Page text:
Topdog/Underdog by Susan-Lori Parks
Riveting Pulitzer Prize Drama at Shakespeare & Company
By: Charles Giuliano - Aug 22, 2019
By Susan-Lori Parks
Directed by Regge Life
Set, Cristina Todesco; Lighting, Matthew Miller; Costomes, Stella Schwartz
Cast: Booth (Deaon Griffin-Pressley), Lincoln (Bryce Michael-Wood)
Tina Packer Playhouse
August 13 to September 8
Directed by Regge Life Shakespeare & Company is presenting a riveting, superbly acted production of Topdog/Underdog by Susan-Lori Parks. It premiered in 2001 at Public Theatre in New York City. The next year it opened on Broadway, at the Ambassador Theatre, where it played for several months. In 2002, Parks received the Pulitzer Prize for Drama and the Outer Critics Circle Award for the play. It received other awards for the director and cast.
With cruel irony she named siblings Lincoln (Bryce Michael-Wood) and Booth (Deaon Griffin-Pressley). In a contemporary telling of a Biblical tale she might well have named them Cain and Abel.
They are tough street hustlers struggling to survive. Booth is a booster (shop-lifter) lacking a moral compass. Lincoln, five years older and dramatically more mature, has given up the life.
We first encounter Lincoln making an oddly spectral appearance dressed as Abraham Lincoln with signature top hat and beard. (The costumes are designed by Stella Schwartz.) He is grotesquely made up in white face. Expressing layers of repression and humiliation he is making an “honest living” at an arcade. He is coming home from a slow mid-week day. On weekends the arcade is “jumping.”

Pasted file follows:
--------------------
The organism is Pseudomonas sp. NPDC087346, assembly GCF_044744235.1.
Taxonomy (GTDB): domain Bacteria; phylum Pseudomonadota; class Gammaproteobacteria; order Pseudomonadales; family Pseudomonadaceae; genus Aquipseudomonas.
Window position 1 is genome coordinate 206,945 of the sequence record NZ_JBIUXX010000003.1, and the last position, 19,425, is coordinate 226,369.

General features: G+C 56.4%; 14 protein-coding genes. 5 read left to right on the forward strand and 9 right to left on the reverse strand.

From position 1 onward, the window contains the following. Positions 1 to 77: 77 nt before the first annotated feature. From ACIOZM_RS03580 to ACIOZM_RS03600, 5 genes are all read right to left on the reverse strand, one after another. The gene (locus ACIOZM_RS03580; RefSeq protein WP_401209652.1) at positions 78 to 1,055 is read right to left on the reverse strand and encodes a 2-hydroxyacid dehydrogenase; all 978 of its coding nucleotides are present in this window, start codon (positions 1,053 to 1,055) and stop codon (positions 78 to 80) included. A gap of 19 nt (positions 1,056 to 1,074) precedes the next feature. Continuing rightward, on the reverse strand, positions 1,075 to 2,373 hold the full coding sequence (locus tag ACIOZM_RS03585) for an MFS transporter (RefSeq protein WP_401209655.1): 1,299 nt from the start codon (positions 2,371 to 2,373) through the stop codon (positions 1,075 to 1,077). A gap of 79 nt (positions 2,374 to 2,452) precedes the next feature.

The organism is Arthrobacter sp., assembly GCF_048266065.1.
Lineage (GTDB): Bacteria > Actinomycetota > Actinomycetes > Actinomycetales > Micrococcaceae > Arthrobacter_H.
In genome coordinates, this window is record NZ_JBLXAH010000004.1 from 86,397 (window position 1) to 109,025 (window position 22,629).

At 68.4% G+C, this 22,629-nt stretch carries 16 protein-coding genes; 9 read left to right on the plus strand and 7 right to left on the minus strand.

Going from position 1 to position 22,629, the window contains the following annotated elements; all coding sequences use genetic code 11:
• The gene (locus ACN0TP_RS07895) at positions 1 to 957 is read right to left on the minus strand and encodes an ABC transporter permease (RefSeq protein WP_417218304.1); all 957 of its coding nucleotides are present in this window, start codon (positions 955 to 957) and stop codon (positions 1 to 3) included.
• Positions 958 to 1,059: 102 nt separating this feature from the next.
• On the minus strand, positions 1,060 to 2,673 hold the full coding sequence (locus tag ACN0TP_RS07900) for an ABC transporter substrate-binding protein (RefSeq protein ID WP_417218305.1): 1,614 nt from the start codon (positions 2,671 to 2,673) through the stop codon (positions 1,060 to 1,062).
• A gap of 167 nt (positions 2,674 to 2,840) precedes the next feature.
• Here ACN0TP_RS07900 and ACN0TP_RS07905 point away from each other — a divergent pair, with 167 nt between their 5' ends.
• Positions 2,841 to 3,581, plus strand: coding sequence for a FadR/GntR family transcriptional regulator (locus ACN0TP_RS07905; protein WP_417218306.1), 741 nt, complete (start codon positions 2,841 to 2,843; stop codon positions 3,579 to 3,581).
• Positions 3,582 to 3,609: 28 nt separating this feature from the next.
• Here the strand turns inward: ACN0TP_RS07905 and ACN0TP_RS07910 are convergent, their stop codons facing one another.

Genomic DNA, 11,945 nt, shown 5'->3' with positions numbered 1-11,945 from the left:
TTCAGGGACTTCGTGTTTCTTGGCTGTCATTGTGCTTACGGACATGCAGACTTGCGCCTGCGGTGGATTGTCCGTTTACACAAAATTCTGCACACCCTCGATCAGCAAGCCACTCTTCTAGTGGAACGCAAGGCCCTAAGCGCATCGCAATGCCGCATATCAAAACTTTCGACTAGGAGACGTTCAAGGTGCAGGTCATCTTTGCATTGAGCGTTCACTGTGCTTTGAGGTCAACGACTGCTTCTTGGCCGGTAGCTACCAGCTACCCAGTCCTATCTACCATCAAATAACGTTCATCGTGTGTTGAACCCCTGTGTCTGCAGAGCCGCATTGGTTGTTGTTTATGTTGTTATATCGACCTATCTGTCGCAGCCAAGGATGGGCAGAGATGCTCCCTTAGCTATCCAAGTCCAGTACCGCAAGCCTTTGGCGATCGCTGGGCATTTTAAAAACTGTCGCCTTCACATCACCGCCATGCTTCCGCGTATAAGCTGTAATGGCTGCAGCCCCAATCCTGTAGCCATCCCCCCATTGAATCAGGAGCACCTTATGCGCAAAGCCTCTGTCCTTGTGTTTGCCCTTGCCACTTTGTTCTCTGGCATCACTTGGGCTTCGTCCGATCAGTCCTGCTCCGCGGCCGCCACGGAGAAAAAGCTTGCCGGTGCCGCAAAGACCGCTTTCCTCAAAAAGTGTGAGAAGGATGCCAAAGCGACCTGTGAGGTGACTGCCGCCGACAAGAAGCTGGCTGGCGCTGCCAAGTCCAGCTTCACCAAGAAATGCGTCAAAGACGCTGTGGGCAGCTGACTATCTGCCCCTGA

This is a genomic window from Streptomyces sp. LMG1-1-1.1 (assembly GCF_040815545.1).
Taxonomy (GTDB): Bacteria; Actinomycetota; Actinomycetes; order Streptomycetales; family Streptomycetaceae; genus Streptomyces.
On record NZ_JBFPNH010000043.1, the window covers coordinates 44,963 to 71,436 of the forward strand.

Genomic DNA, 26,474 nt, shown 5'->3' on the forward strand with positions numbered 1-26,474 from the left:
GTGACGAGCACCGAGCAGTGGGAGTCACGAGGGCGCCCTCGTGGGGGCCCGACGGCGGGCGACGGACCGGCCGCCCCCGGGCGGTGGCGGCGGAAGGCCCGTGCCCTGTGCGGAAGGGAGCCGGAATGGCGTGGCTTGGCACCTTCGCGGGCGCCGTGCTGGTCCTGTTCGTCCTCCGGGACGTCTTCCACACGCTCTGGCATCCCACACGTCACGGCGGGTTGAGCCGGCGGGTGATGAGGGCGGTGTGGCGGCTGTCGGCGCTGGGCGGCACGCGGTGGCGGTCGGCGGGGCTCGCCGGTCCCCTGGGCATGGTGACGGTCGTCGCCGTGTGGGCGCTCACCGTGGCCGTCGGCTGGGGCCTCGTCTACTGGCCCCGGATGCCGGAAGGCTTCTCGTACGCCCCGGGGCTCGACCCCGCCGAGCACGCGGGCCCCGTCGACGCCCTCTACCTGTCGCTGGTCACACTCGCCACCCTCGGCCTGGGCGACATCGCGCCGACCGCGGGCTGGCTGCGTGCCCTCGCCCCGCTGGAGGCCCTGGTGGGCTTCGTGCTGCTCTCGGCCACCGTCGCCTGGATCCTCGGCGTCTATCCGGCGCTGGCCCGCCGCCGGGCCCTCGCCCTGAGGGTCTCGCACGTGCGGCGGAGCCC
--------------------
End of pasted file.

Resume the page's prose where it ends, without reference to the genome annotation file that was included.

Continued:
The gig, easy work as he argues, entails just sitting there. Patrons sneak up like Booth and shoot him in the back. It’s a minimum wage job but he brings home the bacon. We learn that he is about to be let go and replaced by a dummy.
It’s a far cry from the sporting life when he took home $1,000 a day as a master of a street hustle, three-card-monty. Under obscure circumstances a member of his team died. He also is haunted by memories of bilking marks out of their life savings. That entailed any and all lured into making a quick buck including an enraged welfare mom who gambled a relief check. It's primarily black on black crime that exploits the urban poor and vulnerable.
The scam entails a team. There are a couple of shills who easily win bets. A lookout warns when to fold and run. An enforcer packs heat in the event of an angry loser. Then there is a second in command to lure in passing suckers.
With remarkable legerdemain the dealer displays three cards. One is red and the other two black. He urges the mark to come close and look hard. There is a demonstration of the quick shuffle then the card is shown. It’s demonstrated a couple of times and made to seem easy. When money is down it’s anything but.
Booth wants to get in on the game. So much so that he insists that he be known henceforth as Three Card. When Linc is at work we see him practice. He feels that his deceptive skills as a booster will easily transition to three-card-monty. If only Linc will show him the tricks. It’s a big ask.
When Lincoln went off the game with resultant reduced income his marriage fell apart. That started in the bedroom and he ended on the street. As a “temporary” move he is bunking with Booth. It’s a squalid SRO (single room occupancy) with no running water or cooking facilities, and bathroom down the hall. Lincoln brings home Chinese takeout.